Mitt Romney and the Rev. Wright Controversy
From Bob Siegel’s column Forbidden Table Talk on Communities At WashingtonTimes.com
SAN DIEGO, May 22, 2012 — Both the mainstream media and the Obama campaign seem determined to short circuit any GOP attempts to hold President Obama responsible for past associations. Last week, the New York Times reported plans for a possible GOP ad campaign that would examine Barack Obama’s relationship with his former pastor, Rev. Jeremiah Wright.
“A group of high-profile Republican strategists is working with a conservative billionaire on a proposal to mount one of the most provocative campaigns of the “super PAC” era and attack President Obama in ways that Republicans have so far shied away from.”
“Timed to upend the Democratic National Convention in September, the plan would ‘do exactly what John McCain would not let us do,’ the strategists wrote” (New York Times, 5-17-12).
In response to this news, Obama campaign strategist, David Axelrod chimed in with a Tweet:
“Stunning! Will Mitt stand up, as [Sen.] John McCain did? Or allow the purveyors of slime to operate on his behalf?”
Undoubtedly Axelrod only has Romney’s best interests in mind with his concern that “purveyors of slime” will misrepresent the presumptive GOP candidate. How heartwarming when Democrats advise Republicans on the best way to run their campaigns! Romney supporters should be moved close to tears!
Of course, Axelrod’s advice is sound as a board. He rightly reminds Romney of the proper stand John McCain took in refusing to make Rev. Wright an issue. That worked out so well for McCain. Naturally Romney should follow suit.
Unfortunately, following suit is exactly what Romney chose to do. His campaign has released the following statement:
“Unlike the Obama campaign, Gov. Romney is running a campaign based on jobs and the economy, and we encourage everyone else to do the same. President Obama’s team said they would ‘kill Romney,’ and, just last week, David Axelrod referred to individuals opposing the president as ‘contract killers.’ It’s clear President Obama’s team is running a campaign of character assassination. We repudiate any efforts on our side to do so.”
Refusing character assassination is admirable if such attacks are based upon lies or exaggerations, but a reminder that Barrack Obama sat under the teaching of a race baiter for 20 years is not merely a matter of character. It is also a matter of fact. Democrats love to shout “foul” for bringing race into the mix. They are counting on short memories. After all, Obama set this tone himself in an early 2008 campaign speech:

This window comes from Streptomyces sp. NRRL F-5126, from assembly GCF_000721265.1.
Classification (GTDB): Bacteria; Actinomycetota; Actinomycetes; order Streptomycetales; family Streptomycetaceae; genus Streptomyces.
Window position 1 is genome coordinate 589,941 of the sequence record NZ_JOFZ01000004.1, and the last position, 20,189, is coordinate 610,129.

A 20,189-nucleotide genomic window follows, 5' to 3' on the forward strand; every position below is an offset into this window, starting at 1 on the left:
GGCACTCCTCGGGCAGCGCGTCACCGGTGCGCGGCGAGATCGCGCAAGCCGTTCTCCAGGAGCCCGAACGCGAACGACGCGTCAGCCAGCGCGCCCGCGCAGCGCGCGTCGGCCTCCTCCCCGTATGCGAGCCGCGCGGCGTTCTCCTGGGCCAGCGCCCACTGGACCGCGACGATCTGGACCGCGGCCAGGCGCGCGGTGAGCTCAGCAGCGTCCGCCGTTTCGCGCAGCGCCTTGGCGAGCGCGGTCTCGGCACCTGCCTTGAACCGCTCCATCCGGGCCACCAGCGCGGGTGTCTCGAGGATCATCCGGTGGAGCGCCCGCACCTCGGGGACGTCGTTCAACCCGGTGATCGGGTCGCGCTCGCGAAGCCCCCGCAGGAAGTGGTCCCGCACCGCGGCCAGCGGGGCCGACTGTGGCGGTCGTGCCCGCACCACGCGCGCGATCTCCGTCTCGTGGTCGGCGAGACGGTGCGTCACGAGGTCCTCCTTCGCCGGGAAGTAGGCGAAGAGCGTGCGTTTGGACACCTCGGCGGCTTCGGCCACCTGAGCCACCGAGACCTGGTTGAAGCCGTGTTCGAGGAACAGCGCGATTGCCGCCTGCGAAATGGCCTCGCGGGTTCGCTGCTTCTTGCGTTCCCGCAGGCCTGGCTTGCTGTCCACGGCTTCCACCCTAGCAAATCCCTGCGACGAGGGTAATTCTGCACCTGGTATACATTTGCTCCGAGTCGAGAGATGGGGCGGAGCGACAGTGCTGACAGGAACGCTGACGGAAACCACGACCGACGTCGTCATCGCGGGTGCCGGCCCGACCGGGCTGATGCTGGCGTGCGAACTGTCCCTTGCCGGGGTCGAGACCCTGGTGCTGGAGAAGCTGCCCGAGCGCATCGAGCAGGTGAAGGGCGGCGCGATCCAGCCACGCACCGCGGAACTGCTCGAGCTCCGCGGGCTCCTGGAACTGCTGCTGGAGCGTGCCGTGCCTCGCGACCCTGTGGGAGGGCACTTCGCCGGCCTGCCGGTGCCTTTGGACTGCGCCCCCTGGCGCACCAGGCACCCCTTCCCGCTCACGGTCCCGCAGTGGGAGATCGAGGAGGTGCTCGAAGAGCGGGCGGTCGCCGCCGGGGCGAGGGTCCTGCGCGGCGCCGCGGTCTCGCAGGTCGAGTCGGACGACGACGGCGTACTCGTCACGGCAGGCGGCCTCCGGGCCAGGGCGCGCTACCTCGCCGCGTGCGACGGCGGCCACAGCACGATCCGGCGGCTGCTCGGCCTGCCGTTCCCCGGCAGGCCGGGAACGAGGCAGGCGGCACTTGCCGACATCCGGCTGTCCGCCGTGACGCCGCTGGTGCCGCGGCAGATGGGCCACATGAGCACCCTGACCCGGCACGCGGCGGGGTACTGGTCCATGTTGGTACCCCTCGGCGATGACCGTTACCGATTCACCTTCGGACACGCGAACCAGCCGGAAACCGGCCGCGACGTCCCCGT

“It is going to be very difficult for Republicans to run on their stewardship of the economy or their outstanding foreign policy … We know what kind of campaign they’re going to run. They’re going to try to make you afraid.
“They’re going to try to make you afraid of me. He’s young and inexperienced and he’s got a funny name. And did I mention he’s black?” (Reuters, June 20, 2008).
Nobody can read Obama’s mind, but it is certainly fair to ask if such a statement finds inspiration from the pastor-mentor who fanned racial fire to the point of claiming, “America is still the No. 1 killer in the world. … We believe in white supremacy and black inferiority and believe it more than we believe in God” (NY Daily News, March 15, 2008).
In any event, the Obama campaigners have already shown that they’ll come after Romney with everything they’ve got. The allegation that Romney may have bullied a kid many years ago in high school is supposedly relevant. But a 20 year relationship with deliberate racial division is not relevant. Democrats are great at making up these rules. That doesn’t mean Republicans have to roll over and play dead. If they do, they will deserve to lose in November.
Bob Siegel is a weekend radio talk show host on KCBQ and columnist. Details of his show can be found at www.bobsiegel.net
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